A study prepared for the UK Maritime and Coastguard Agency (MCA) has reassessed the risk of shipping related pollution in UK waters.

Seen here in 'civilian' livery Anglian Monarch was for several years the Dover Strait ETV (Peter Barker)

Seen here in 'civilian' livery Anglian Monarch was for several years the Dover Strait ETV (Peter Barker)

The Marine Accident Investigation Branch recommended a review of the risk to shipping in the Dover Strait following an incident in 2016 and the MCA decided to expand the study to cover the whole UK EEZ including South West Approaches, St George’s Channel, The North Channel, the Minches, Pentland Firth and Fair Isle Channel.

The potential availability of commercial towage was assessed which demonstrated ‘areas of paucity of commercial towage operation.’ a factor taken into account in the overall assessment. As well as an extensive analysis of ship traffic and marine hazard data along with ship failure probabilities a Cost Benefit Analysis (CBA) associated with Emergency Towing Vessels (ETVs) was carried out with two Assumption Sets established based around pragmatic and high risk likelihoods and consequences (Sets 1 and 2), the study stating ‘there is an argument that preventative measures are preferable to post incident recovery’.

Recommendations for Assumption Set 1 indicate there is no case for ETVs based purely on meeting economic criteria but that qualitative arguments could be made for ETVs in the Dover Strait and South West Approaches.

Assumption Set 2 recommends a dedicated vessel charter should be present in the South West Approaches, Dover Strait and St George’s Channel with ‘an appropriate ETV maintained in Scotland’, each with varying CBA, societal and environmental justifications.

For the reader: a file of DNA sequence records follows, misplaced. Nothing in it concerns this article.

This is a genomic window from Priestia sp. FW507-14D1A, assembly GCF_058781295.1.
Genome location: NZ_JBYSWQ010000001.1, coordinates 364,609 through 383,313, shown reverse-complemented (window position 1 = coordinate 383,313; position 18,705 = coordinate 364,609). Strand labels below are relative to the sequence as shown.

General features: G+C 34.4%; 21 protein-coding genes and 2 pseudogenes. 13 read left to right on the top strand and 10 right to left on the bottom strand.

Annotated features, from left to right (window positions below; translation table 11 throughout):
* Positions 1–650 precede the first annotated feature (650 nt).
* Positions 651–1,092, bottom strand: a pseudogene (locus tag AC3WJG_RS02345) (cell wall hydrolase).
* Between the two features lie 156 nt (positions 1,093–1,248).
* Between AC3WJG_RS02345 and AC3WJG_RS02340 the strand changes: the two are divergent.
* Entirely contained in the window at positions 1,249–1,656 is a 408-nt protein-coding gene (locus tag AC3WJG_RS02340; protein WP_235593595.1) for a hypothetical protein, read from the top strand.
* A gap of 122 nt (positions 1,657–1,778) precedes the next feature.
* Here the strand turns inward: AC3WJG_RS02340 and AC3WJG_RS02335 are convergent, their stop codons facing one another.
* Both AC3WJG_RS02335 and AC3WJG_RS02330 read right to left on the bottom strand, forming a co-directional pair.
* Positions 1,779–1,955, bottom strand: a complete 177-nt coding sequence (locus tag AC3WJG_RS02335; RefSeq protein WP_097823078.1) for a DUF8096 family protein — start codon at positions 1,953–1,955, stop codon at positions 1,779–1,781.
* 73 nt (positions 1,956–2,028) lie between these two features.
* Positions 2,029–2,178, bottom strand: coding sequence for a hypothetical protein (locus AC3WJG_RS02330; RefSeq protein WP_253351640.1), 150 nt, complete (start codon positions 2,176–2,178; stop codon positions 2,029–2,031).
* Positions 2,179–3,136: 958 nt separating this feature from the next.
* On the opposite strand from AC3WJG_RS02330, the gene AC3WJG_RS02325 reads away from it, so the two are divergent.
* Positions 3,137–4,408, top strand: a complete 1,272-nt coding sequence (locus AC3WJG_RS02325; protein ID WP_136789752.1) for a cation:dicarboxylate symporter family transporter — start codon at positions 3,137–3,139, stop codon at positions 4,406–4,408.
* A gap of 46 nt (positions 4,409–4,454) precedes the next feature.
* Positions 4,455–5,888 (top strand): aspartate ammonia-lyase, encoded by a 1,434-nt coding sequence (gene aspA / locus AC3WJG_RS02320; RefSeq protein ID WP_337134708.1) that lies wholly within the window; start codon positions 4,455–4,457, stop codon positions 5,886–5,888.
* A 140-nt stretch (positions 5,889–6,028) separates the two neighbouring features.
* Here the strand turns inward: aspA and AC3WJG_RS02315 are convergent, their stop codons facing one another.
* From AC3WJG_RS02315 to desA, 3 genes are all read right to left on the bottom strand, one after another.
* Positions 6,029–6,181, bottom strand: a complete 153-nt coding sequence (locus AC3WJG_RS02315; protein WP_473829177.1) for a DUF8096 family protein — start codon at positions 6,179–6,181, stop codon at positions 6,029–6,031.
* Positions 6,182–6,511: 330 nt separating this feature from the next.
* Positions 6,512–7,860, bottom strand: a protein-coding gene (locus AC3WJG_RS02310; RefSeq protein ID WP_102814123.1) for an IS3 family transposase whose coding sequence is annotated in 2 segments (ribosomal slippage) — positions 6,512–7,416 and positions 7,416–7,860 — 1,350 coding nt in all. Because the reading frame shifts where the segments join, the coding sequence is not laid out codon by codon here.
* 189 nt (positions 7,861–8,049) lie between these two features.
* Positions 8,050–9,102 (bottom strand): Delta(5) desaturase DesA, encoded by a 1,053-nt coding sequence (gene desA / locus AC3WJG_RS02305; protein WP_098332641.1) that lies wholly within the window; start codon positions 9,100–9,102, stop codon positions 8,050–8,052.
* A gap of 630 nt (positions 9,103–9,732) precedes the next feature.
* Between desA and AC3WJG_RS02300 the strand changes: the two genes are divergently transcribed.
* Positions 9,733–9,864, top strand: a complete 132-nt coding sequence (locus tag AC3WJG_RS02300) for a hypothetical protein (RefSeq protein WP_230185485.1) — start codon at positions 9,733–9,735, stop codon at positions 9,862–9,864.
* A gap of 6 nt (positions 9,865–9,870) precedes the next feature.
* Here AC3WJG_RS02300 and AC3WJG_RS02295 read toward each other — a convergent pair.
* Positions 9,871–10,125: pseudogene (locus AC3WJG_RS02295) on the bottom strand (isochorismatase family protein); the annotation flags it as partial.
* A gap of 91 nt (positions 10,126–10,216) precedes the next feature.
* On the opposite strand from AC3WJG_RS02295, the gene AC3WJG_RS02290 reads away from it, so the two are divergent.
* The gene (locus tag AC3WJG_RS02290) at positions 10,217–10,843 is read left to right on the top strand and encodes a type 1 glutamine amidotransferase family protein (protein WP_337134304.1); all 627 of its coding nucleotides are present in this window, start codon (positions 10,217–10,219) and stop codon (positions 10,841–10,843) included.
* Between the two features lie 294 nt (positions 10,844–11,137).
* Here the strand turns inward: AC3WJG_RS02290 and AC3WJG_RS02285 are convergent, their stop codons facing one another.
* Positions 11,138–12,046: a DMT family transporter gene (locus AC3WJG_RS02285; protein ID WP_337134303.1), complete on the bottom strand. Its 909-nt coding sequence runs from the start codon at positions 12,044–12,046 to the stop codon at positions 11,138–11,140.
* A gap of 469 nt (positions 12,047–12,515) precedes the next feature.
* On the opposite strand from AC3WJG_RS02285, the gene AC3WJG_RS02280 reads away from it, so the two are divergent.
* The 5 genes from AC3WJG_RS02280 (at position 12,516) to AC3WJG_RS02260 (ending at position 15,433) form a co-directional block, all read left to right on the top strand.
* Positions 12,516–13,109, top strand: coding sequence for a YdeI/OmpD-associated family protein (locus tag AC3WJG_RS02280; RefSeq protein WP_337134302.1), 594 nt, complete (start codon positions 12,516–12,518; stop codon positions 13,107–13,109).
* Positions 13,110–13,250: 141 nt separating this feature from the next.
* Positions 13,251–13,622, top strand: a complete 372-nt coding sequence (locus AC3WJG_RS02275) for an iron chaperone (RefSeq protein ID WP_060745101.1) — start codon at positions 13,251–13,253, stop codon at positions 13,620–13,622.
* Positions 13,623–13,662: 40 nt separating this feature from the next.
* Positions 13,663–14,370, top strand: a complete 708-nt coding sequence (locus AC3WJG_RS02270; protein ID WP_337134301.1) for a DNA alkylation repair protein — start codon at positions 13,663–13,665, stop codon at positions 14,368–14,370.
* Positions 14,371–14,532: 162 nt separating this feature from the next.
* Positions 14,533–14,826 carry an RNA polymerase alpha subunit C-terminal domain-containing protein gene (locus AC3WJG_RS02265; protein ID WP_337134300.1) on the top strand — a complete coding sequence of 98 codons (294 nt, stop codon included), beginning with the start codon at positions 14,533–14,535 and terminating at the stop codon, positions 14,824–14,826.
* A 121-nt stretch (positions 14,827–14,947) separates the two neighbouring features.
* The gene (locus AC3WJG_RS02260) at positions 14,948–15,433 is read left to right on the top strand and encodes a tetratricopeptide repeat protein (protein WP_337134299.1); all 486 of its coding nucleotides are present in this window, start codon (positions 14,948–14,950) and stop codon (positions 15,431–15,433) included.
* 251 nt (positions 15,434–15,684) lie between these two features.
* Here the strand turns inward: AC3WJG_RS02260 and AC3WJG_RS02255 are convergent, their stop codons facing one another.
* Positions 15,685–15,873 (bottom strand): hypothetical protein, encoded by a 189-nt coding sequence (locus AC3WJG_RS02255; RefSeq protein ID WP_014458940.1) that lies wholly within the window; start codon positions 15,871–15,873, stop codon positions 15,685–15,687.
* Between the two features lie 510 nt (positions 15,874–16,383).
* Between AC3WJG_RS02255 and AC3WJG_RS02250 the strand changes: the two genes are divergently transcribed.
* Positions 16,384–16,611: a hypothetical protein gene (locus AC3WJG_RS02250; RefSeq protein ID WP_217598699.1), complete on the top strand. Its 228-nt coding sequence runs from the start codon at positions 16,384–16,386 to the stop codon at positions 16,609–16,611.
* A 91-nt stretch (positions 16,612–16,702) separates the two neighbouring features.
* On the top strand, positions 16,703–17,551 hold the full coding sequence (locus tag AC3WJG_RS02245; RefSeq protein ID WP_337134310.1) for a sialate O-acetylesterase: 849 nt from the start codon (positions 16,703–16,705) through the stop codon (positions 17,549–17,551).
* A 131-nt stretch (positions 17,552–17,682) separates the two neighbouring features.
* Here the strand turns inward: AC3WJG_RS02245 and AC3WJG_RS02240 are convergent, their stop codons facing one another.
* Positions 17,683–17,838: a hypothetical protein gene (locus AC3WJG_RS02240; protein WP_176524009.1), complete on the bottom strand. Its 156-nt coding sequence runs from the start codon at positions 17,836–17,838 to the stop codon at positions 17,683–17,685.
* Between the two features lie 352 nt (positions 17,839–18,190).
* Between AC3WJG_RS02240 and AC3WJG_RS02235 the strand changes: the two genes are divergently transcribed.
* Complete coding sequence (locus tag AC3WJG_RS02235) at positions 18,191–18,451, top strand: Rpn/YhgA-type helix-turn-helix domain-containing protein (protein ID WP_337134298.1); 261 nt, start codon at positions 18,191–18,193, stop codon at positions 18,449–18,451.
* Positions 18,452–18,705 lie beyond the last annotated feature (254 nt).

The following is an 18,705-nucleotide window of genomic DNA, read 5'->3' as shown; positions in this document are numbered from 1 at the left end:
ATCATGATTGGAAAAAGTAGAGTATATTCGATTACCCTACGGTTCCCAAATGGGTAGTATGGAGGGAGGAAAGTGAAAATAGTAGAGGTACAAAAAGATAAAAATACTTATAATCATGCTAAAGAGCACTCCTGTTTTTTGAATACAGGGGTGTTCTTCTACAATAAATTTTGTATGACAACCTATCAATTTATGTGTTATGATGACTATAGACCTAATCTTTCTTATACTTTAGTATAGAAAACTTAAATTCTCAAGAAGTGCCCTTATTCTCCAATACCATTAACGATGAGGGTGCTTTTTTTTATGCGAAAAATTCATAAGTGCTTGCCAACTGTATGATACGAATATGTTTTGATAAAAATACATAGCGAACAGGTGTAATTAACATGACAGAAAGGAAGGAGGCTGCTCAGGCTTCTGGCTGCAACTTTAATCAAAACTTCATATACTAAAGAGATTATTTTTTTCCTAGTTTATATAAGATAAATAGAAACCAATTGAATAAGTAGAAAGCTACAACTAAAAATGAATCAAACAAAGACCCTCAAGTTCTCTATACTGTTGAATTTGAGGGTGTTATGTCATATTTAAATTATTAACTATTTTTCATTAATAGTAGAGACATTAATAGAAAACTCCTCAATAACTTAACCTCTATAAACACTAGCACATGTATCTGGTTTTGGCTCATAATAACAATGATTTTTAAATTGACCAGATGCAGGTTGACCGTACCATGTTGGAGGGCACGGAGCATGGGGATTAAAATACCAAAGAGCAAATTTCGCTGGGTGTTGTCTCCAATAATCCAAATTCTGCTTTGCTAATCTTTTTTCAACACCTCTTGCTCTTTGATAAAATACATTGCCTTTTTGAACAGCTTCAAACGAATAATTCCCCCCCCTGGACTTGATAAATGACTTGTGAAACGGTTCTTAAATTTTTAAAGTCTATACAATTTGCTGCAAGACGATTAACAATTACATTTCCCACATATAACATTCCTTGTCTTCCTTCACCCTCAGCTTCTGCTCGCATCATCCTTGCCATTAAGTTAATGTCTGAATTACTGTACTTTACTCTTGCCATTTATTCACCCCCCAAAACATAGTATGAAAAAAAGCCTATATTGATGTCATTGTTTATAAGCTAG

The study’s consolidated view is that improving reliability and vessel safety (most notably the legal requirement for double hulled tankers) results in no CBA justification for employment of ETVs within the UK EEZ restating that preventative measures are preferable to post incident recovery.

Of all the areas, South West Approaches is the region that would benefit most from an ETV driven by the long coastline and high shipping volumes. While not a recommendation, the consolidated view adds that consideration should be made for continued provision of an ETV in Scottish waters. The study adds that shared assets between nations (notably France) or assets with a secondary function could result in an acceptable compromise.

The above is a brief summary of the more extensive study which should be read to include context and detail and can be accessed at https://www.gov.uk/government/publications/uk-eez-shipping-risks-and-emergency-towage-provision-study

By Peter Barker